MLS Spotlight: Daniel Steres takes path from MLS outsider to LA Galaxy stalwart

The 25-year-old has emerged as a regular in Bruce Arena's back line after biding his time for three years in the USL.

Daniel Steres is the consummate USL success story.

As a supplemental draft choice who failed to stick with a pair of MLS clubs in 2012, Steres saw the third tier as a lifeline, a steppingstone, a launching pad — anything and everything a raw, young player needed.

It also was a reality check. A second-year professional with the Wilmington Hammerheads in 2013, Steres played in the smallest market the USL had to offer. The crammed locker room and lack of an on-site trainer served as daily reminders of where Wilmington stood in the soccer hierarchy. He found that purchasing food fitting of a high-level athlete wasn't easy on a shoestring budget. And away games were defined by long road trips, spent stacked in sleeper bus bunks.

"A lot of players have to take second jobs in the offseason just to support themselves," Steres told Goal USA. "It's tough, and you're looking at your friends who finished college and just went on and got a job and they're doing better than you are, even though you're a professional athlete.

"People might say, 'Oh, you've got a nice job, you get to play soccer and stuff.' But there's not much pay in it sometimes, and guys are just doing it for the love of the game — and the opportunity that might come if they are successful."

With that 2013 season under his belt, the Southern California native signed with the LA Galaxy's newly launched USL reserve squad the following year. After two seasons with Galaxy II — or "Los Dos" — Steres made the jump to the Galaxy proper this past offseason.

Called upon by coach Bruce Arena to start the injury-hit Galaxy's MLS opener, the 25-year-old nodded home a 54th-minute equalizer to turn the tide in a 4-1 win over D.C. United. Although Steres was seen as a stopgap when he entered the fold in March, the center back has sat out just one match this season while pacing the second-place Galaxy (11-4-15) in appearances, starts and minutes played.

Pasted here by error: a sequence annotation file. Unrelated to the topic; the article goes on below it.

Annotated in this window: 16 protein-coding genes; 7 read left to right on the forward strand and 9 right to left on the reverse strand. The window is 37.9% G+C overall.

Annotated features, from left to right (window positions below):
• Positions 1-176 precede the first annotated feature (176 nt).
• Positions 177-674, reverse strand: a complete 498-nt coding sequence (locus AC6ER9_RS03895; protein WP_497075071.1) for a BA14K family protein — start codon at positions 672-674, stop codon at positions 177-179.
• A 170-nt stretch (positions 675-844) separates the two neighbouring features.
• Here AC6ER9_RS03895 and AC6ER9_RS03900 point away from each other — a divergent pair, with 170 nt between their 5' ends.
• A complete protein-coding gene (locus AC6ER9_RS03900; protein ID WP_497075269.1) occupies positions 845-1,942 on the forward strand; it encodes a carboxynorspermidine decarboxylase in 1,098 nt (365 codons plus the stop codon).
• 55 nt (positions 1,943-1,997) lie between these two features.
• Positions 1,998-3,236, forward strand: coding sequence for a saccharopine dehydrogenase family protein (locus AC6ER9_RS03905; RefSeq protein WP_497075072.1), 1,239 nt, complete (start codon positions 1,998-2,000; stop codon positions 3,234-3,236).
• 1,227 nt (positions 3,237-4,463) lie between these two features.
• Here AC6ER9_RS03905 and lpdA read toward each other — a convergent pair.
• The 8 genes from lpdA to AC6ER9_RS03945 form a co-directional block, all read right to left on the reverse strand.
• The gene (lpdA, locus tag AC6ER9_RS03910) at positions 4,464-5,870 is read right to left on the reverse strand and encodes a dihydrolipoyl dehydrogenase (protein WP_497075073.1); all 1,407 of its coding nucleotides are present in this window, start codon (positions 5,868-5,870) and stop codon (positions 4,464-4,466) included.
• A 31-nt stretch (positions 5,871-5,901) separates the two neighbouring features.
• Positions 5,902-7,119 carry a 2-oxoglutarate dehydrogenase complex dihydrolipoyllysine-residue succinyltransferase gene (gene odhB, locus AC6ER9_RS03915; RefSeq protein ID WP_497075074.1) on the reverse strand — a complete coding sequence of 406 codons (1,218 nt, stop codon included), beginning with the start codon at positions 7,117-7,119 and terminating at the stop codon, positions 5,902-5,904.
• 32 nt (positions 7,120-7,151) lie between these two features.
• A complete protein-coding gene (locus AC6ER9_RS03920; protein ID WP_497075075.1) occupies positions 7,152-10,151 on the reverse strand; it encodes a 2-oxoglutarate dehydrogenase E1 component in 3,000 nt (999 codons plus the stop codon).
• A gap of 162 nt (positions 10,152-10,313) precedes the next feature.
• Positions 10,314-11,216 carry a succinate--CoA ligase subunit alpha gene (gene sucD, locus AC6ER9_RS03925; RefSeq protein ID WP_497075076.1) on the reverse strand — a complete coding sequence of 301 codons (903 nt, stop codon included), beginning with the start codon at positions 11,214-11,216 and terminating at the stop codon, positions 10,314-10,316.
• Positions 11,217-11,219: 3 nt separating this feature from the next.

"I think guys in USL can have someone to look up to in Steres," Galaxy defender A.J. DeLaGarza said. "When he was called upon early in the season, that first MLS game he took advantage of it and scored his first goal. He hasn't looked back since then, so that's a true testament to him and his character and his work rate."

The San Diego State product certainly has had to work for his opportunities. As a second-round pick by Chivas USA in the supplemental draft, Steres was the 66th player taken in the 2012 class. A rough preseason camp promptly saw Steres let go by Chivas, freeing him to train — and eventually sign — with the Seattle Sounders.

But Steres already had competed for his local fourth-tier team, the Ventura County Fusion, in that year's U.S. Open Cup — cup-tying him for the competition and axing his primary opportunity to play for the Sounders' first team. Half a season and no appearances later, Steres departed Seattle.

With his MLS options seemingly exhausted, Steres took to the modest setting of Wilmington in hopes of jump-starting a stalled career.

"I had it in my mind I was going to give it a good go — whether that was three years, four, whatever it was," said Steres, who studied finance in college. "I'm not really a player that's going to impress or flash in one scrimmage, but over the course of a few trainings, a few weeks, a season or so, they'll see the consistency in what I bring. I got my degree — you can always go back and get a job. You can't always keep playing soccer when you get older."